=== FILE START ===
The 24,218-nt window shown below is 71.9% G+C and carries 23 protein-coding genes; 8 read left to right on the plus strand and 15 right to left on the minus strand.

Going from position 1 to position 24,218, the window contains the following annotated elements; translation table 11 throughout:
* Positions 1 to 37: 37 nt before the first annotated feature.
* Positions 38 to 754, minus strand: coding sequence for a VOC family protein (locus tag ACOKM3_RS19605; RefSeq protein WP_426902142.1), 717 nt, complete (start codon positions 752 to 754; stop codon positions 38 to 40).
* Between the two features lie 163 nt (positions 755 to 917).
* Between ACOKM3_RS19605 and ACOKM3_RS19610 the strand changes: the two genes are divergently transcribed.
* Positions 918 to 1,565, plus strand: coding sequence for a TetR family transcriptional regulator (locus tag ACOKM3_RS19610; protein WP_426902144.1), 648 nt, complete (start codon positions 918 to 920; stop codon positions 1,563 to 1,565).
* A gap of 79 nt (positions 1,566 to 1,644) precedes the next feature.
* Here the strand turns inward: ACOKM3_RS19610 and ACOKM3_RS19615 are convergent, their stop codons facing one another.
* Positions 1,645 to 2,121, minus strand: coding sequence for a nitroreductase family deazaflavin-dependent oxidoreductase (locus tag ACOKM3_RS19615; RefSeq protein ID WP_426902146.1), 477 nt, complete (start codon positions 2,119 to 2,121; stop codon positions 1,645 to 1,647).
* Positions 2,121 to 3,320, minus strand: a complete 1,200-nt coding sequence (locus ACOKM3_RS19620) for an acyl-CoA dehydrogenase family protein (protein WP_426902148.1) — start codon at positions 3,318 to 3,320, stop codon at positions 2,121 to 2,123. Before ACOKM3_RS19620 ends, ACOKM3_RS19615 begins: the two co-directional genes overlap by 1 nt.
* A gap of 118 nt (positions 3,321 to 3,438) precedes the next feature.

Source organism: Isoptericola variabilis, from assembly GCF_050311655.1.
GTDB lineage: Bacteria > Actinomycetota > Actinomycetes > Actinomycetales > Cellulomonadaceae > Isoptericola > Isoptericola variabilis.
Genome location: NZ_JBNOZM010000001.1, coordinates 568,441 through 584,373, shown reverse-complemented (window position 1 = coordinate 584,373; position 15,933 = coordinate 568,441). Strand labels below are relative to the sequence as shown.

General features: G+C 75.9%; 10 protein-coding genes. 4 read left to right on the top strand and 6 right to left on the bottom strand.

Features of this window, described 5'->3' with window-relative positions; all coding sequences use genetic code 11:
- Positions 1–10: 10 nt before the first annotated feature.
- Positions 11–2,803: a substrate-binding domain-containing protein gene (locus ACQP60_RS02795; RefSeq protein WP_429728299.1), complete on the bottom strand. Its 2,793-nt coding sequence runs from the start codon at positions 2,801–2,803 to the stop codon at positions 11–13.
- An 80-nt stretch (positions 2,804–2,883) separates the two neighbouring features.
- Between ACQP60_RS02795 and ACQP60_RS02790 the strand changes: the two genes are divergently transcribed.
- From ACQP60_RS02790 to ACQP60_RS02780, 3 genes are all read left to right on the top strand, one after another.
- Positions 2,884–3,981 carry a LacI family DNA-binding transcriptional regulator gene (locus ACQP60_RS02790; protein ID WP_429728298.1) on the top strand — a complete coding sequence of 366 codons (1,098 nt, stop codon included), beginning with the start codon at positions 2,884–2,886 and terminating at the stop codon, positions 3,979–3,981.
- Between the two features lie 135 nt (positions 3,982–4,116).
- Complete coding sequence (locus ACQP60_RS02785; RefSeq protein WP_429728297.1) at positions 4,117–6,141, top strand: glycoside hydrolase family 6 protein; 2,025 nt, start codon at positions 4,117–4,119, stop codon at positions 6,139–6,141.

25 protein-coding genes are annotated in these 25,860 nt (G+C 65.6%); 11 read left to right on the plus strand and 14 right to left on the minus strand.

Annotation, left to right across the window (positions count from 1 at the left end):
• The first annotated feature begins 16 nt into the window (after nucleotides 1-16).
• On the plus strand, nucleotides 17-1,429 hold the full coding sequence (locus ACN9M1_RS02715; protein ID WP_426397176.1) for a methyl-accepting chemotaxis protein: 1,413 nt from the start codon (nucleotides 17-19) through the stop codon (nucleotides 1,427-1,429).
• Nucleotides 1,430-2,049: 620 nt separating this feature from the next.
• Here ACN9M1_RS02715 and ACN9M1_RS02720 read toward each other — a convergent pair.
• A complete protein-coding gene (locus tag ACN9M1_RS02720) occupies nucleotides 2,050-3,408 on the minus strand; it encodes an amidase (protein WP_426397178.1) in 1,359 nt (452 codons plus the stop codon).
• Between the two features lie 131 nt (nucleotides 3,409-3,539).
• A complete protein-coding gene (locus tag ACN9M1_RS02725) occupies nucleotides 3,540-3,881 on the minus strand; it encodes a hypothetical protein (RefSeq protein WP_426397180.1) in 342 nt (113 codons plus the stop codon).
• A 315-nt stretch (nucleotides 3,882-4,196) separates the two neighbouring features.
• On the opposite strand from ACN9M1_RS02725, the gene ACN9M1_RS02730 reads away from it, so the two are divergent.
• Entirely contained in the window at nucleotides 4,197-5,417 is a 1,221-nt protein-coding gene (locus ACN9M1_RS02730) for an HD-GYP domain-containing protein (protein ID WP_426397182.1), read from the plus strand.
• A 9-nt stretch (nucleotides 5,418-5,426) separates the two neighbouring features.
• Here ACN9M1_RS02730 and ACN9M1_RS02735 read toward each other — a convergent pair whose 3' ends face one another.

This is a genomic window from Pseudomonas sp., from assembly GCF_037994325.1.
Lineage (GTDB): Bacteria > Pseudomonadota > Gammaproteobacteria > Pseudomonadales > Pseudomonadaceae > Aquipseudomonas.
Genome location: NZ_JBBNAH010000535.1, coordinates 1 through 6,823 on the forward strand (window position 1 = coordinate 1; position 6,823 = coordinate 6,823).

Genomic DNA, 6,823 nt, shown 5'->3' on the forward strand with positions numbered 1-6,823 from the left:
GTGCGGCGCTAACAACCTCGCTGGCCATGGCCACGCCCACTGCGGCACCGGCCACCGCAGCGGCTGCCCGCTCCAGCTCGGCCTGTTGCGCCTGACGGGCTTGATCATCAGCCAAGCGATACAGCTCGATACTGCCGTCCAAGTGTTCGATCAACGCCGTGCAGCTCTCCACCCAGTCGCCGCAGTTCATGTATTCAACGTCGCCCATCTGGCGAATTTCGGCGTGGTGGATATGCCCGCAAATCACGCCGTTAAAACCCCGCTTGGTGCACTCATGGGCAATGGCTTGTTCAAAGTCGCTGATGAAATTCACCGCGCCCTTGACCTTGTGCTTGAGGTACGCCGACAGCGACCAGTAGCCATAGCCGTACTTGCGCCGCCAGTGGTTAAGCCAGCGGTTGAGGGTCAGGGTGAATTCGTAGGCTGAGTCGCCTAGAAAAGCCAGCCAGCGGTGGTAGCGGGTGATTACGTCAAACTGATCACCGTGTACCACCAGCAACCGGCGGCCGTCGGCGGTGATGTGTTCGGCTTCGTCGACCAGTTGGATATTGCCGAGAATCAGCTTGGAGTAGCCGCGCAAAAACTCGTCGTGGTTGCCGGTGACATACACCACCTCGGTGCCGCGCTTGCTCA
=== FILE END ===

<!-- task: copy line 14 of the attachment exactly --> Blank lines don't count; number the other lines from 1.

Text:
GTDB lineage: Bacteria > Actinomycetota > Actinomycetes > Actinomycetales > Cellulomonadaceae > Isoptericola > Isoptericola variabilis.